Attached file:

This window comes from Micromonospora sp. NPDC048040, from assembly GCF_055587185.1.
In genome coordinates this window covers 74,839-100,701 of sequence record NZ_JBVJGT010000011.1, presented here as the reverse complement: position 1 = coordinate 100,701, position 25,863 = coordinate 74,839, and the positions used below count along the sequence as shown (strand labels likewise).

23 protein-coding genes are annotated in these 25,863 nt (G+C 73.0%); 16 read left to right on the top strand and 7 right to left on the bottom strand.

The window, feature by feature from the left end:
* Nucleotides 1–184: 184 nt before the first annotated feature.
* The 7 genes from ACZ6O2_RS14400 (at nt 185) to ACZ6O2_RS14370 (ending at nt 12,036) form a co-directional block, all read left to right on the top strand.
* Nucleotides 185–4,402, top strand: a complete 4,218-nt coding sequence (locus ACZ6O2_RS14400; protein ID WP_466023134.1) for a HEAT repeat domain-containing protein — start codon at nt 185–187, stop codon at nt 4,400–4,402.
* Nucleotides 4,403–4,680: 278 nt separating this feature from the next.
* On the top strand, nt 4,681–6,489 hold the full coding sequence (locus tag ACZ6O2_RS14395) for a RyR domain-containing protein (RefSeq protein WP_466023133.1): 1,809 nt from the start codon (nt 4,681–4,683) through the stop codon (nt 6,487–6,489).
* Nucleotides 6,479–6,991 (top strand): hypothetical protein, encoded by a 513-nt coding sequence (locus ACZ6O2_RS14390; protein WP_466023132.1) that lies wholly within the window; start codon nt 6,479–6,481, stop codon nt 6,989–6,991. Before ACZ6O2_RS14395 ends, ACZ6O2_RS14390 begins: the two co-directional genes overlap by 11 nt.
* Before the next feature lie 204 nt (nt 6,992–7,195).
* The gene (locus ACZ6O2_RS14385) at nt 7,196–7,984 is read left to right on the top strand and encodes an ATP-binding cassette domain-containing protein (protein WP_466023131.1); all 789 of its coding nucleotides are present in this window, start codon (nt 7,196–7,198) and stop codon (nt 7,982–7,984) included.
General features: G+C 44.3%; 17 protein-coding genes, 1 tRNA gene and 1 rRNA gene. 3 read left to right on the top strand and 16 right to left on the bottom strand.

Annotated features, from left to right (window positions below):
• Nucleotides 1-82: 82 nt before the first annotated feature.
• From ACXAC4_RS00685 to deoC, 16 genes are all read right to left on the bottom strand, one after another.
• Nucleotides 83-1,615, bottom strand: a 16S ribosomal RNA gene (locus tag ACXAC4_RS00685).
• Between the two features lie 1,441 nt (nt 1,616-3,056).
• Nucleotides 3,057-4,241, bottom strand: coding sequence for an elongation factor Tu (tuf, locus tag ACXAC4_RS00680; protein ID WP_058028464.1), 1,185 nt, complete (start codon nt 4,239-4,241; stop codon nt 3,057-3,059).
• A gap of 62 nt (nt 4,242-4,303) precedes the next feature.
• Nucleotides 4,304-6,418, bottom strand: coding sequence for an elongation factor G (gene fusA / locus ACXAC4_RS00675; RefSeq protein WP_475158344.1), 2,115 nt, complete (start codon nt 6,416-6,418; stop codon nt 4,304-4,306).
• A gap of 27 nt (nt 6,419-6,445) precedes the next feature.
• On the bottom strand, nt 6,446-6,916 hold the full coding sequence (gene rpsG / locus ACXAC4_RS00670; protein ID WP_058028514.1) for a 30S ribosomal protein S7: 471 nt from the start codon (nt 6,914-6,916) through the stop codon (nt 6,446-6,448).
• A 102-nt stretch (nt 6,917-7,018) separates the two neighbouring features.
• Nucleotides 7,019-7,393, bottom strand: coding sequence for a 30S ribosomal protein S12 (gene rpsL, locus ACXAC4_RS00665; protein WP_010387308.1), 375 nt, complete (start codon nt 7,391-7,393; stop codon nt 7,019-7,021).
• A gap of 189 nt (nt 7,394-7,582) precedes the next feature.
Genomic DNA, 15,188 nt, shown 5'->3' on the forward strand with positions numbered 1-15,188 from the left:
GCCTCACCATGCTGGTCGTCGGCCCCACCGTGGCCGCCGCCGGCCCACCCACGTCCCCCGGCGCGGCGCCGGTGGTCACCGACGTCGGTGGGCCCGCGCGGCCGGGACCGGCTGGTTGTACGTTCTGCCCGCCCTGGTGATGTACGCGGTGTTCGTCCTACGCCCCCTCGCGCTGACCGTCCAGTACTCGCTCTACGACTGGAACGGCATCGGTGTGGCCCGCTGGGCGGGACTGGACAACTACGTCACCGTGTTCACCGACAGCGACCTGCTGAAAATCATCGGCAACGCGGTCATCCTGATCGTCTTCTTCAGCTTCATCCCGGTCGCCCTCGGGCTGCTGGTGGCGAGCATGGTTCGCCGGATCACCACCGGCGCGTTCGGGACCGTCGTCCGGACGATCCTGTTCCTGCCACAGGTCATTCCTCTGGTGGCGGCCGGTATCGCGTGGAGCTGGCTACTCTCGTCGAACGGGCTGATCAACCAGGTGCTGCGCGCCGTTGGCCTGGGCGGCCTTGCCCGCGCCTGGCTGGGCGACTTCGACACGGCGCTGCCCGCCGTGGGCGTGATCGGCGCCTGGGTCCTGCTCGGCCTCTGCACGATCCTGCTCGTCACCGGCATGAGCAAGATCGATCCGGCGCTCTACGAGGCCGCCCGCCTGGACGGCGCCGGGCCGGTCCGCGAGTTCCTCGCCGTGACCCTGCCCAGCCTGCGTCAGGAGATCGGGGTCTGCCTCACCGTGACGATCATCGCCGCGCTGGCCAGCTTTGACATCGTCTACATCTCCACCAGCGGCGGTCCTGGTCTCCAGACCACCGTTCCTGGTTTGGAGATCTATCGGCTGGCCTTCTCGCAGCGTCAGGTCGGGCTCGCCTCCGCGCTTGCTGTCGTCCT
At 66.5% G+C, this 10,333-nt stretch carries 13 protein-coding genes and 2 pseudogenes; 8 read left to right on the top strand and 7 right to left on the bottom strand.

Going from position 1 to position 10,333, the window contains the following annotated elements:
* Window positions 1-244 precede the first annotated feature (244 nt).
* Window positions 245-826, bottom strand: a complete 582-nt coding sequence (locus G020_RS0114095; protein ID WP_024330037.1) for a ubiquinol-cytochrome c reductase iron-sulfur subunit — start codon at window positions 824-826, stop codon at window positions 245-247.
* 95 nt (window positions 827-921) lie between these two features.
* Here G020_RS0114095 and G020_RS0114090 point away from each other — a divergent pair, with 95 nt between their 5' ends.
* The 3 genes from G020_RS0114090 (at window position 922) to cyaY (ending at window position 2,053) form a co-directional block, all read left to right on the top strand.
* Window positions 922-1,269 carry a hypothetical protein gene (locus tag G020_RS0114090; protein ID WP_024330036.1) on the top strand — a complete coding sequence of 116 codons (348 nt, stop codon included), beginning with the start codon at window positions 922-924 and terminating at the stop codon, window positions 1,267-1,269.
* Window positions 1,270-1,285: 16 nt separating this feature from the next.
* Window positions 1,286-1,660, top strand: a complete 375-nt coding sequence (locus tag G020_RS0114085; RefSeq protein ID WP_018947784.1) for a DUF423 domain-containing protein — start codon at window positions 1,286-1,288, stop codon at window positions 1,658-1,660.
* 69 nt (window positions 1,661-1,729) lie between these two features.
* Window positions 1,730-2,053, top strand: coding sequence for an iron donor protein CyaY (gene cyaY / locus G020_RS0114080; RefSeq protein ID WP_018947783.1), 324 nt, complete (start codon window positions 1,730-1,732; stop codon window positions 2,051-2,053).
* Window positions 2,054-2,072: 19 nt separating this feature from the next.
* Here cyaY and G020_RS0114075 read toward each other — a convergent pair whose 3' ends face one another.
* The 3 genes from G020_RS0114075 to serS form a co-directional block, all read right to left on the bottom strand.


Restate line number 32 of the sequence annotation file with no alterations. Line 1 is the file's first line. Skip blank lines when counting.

* Window positions 245-826, bottom strand: a complete 582-nt coding sequence (locus G020_RS0114095; protein ID WP_024330037.1) for a ubiquinol-cytochrome c reductase iron-sulfur subunit — start codon at window positions 824-826, stop codon at window positions 245-247.